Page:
Julian Bond has been at the forefront of the Civil Rights Movement in America since 1960. Bond has spent 50 years highlighting issues associated with civil rights. It would be difficult to underestimate the importance of what Bond has achieved – he helped to start the SNCC and the SPLC and the NAACP recognised Bond’s work for civil rights when in 1998 he was selected as their chairman.
From 1960 on, Bond thoroughly involved himself in the civil rights movement. In 1960 he was a founding member of SNCC – the Student Non-Violent Co-ordinating Committee. Bond served as it communications director from 1961 to 1966. He was also at the forefront of protests against segregated public facilities in Georgia. However, Bond’s involvement in SNCC meant that he had left Morehouse in 1961. He returned to the college in 1971 to complete his degree in English and he graduated aged 31.
In November 1965, Bond was elected to Georgia’s House of Representative. However, the House refused to endorse him as he was very much associated with SNCC and they had voiced their opposition to the Vietnam War and Bond had expressed his support for SNCC. In the South this was simply seen by many as an unpatriotic thing to do. Bond had also voiced his support for those who refused the draft. A district court ruled that the House had not violated Bond’s constitutional rights. However, in 1966 the Supreme Court ruled that Bond’s freedom of speech had been violated by the refusal of the House to endorse him and they voted by 9 to 0 that he had to take his place in the House. Bond served four terms as a Democrat and served in the House from 1965 to 1975.
In 1968, Bond got into the national limelight. He attended the Democrats National Convention in Chicago that year as a Georgia Democrat. However, he was named as a potential Vice-Presidential running mate – the first African-American to be so named. It was not his intention to be named and in some senses his naming embarrassed the Democrats as they failed to take into account the Constitution that clearly states that a Vice-President had to be 35 years old or over and Bond was only 28!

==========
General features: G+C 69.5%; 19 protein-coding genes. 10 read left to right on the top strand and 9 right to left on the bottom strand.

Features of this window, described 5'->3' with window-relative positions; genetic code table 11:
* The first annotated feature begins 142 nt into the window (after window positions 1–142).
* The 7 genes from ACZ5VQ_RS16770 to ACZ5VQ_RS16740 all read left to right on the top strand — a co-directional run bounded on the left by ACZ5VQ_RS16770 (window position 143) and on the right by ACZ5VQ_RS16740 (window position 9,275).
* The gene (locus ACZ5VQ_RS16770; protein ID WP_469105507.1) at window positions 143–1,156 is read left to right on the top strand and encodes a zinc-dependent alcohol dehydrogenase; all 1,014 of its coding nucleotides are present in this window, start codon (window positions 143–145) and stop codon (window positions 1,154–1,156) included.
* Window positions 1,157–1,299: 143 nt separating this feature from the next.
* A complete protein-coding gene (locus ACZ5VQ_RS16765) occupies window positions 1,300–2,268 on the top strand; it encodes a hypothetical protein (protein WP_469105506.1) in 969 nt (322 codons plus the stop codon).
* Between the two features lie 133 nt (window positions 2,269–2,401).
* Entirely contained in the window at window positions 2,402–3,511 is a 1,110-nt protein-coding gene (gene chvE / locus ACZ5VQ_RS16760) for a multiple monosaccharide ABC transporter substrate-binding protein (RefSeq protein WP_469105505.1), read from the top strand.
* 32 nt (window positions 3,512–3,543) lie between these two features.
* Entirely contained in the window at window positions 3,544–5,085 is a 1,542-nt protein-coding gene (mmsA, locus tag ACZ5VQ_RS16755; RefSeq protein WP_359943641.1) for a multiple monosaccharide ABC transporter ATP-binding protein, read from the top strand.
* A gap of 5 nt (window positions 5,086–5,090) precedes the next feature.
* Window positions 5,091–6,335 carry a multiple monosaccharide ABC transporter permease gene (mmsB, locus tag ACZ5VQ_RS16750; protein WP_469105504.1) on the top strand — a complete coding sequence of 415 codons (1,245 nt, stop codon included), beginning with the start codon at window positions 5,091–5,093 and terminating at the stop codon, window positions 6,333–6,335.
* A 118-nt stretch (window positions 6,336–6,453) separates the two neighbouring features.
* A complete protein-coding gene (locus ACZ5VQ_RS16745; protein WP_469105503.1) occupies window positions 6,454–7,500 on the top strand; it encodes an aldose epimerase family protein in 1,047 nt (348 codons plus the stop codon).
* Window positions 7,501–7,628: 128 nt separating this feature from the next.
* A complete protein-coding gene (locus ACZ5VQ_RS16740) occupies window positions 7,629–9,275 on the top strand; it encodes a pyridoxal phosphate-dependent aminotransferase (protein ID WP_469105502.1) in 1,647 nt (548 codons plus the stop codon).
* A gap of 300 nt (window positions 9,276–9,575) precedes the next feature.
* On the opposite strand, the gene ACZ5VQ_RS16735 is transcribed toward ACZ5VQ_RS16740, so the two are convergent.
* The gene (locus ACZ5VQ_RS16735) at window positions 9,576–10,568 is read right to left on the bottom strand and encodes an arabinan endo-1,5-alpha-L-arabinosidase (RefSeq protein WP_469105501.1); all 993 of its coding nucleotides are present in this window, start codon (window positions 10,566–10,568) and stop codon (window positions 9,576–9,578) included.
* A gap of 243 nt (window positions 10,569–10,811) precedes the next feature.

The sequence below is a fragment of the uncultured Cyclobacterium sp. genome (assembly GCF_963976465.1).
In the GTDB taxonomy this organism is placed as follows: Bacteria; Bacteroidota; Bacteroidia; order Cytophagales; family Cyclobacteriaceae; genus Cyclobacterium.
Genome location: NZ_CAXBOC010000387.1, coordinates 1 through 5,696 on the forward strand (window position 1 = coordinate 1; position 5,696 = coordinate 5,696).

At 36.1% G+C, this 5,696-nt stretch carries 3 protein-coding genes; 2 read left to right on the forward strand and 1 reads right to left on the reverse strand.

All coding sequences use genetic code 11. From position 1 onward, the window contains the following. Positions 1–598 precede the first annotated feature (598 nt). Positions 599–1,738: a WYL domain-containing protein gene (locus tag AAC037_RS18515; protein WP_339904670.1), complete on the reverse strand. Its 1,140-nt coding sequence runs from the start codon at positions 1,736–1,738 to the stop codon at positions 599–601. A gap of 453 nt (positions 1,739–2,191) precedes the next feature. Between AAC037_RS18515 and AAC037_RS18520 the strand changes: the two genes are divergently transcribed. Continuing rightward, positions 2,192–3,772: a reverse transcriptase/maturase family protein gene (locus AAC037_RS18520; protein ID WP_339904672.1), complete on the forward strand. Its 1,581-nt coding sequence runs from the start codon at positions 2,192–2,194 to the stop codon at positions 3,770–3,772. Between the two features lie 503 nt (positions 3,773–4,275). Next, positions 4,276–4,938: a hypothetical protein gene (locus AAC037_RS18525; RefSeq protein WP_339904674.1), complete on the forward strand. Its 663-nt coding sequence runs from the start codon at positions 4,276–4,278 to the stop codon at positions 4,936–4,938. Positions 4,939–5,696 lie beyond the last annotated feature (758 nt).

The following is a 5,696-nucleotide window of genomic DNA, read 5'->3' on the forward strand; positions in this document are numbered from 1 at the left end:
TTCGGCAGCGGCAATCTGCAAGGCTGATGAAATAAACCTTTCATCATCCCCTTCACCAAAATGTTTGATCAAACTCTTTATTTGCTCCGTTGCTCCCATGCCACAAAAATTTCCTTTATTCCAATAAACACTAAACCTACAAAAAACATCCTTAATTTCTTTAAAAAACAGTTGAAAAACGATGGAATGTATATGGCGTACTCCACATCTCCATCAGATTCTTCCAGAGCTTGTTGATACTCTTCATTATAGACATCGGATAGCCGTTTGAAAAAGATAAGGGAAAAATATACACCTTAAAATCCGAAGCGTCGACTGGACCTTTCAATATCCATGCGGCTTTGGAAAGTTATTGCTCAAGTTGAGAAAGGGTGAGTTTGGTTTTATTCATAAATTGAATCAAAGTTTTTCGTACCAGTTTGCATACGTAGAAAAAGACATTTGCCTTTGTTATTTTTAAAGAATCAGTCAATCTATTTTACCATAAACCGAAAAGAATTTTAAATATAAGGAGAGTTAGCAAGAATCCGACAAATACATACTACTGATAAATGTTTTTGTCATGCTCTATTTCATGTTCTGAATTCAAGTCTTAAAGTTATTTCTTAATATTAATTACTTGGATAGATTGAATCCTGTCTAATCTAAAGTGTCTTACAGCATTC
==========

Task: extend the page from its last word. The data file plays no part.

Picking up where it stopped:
Bond helped found the Southern Poverty Law Centre (SPLC) in 1971 and he worked as its president from 1971 to 1979. The SPLC gave legal advice and took up the cause of African-Americans in what for many in the South would have previously been prohibitively expensive. Such legal advice gave poor African-Americans living in the South a major fillip.
Out of politics, Bond taught at universities, including Harvard.
In 1998, Bond was appointed chairman of the National Association for the Advancement of Coloured People (NAACP) – the oldest of America’s civil rights movements. Bond announced that he would retire from the post in 2008 but stayed to oversee the 100th anniversary of the NAACP. Bond actually remained in this post until 2010 when aged 70 he resigned and handed over the chairmanship to Roslyn Brock.
Leading up to his resignation, Bond was asked if the NAACP was still relevant in a nation with an African-American President. He answered in the affirmative, as did President Barack Obama when he addressed the NAACP at a speech to celebrate its 100th anniversary.
Bond currently works for the American University in Washington DC and also lectures on civil rights at the University of Virginia. In recognition of the part he has played in the civil rights movement Bond has been awarded twenty-five honorary degrees and in 2002 he was presented with the prestigious National Freedom Award.